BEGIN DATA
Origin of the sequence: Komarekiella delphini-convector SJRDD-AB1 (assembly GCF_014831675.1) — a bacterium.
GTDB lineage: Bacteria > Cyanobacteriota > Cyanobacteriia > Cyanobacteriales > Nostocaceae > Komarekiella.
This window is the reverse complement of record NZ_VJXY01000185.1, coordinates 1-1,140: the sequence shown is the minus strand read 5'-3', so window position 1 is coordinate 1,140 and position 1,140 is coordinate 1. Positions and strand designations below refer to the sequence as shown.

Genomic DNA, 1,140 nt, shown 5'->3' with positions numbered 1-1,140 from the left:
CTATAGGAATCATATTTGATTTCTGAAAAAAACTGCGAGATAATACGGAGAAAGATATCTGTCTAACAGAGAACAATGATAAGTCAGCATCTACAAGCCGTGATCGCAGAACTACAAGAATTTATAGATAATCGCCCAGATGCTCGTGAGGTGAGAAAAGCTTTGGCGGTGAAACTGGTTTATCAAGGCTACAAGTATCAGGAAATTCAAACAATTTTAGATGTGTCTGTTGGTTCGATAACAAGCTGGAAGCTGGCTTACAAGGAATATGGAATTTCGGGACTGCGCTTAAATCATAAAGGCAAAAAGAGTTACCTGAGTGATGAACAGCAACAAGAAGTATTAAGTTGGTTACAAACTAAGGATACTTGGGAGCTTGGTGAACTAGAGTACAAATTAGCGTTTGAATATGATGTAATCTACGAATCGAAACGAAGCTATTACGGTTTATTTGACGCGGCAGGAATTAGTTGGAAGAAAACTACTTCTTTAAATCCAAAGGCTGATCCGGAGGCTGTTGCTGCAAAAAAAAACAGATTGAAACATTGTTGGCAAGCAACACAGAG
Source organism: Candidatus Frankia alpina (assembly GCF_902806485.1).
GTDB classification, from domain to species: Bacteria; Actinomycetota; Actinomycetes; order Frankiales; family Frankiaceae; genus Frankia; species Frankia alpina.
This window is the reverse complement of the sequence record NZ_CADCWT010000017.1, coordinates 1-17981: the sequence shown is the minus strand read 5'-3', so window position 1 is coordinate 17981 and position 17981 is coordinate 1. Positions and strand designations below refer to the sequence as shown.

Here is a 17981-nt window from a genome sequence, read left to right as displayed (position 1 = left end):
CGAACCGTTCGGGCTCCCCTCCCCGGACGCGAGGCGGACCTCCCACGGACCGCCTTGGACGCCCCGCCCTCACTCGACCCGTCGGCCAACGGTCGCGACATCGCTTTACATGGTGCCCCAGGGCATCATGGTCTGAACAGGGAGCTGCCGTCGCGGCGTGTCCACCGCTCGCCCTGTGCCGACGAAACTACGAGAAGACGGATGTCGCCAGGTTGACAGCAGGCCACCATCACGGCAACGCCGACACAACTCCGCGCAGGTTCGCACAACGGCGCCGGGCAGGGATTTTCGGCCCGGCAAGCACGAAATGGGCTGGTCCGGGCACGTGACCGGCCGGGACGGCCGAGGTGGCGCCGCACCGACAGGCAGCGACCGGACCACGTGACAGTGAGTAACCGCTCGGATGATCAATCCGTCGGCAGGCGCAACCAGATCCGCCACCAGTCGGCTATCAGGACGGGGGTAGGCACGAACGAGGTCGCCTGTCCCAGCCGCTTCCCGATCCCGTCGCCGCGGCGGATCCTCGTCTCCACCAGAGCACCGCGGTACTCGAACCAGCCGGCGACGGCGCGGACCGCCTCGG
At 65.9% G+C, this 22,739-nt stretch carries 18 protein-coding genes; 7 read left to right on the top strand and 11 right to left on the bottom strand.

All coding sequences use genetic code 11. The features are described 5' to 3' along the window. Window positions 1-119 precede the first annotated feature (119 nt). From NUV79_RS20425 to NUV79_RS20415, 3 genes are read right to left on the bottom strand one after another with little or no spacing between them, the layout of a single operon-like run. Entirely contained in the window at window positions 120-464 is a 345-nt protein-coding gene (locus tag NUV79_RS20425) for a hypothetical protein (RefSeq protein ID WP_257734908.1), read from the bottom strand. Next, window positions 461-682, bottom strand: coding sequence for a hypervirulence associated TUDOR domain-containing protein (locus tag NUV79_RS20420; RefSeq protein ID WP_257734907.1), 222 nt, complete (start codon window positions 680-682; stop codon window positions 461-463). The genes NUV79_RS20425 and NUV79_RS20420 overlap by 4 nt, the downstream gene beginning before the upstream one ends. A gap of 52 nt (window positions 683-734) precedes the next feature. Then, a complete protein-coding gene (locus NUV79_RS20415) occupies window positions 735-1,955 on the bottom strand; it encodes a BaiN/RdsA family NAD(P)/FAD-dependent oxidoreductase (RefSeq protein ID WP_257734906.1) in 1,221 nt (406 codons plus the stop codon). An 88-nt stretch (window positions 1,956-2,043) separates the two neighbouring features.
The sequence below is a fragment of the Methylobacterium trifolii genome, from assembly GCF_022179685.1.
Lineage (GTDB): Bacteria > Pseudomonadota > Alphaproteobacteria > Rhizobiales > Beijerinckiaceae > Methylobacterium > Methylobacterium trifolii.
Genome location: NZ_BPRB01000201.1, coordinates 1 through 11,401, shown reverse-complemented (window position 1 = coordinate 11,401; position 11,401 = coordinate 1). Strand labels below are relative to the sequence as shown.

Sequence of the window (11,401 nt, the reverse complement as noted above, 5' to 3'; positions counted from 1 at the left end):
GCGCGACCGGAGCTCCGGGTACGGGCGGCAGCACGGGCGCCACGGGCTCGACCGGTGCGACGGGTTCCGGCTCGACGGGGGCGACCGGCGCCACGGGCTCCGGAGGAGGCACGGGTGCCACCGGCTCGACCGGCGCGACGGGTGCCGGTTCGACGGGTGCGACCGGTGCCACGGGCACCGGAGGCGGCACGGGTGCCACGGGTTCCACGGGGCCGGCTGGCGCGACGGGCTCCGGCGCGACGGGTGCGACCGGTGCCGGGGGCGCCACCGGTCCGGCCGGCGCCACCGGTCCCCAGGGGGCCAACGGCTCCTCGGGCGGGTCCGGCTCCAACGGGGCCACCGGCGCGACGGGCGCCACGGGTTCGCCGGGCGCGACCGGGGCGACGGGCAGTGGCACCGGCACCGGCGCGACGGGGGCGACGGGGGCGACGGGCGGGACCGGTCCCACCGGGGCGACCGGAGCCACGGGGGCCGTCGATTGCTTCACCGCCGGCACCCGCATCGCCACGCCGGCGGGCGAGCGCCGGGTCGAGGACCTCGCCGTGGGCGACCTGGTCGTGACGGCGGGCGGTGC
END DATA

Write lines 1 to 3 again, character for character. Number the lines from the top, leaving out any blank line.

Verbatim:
Origin of the sequence: Komarekiella delphini-convector SJRDD-AB1 (assembly GCF_014831675.1) — a bacterium.
GTDB lineage: Bacteria > Cyanobacteriota > Cyanobacteriia > Cyanobacteriales > Nostocaceae > Komarekiella.
This window is the reverse complement of record NZ_VJXY01000185.1, coordinates 1-1,140: the sequence shown is the minus strand read 5'-3', so window position 1 is coordinate 1,140 and position 1,140 is coordinate 1. Positions and strand designations below refer to the sequence as shown.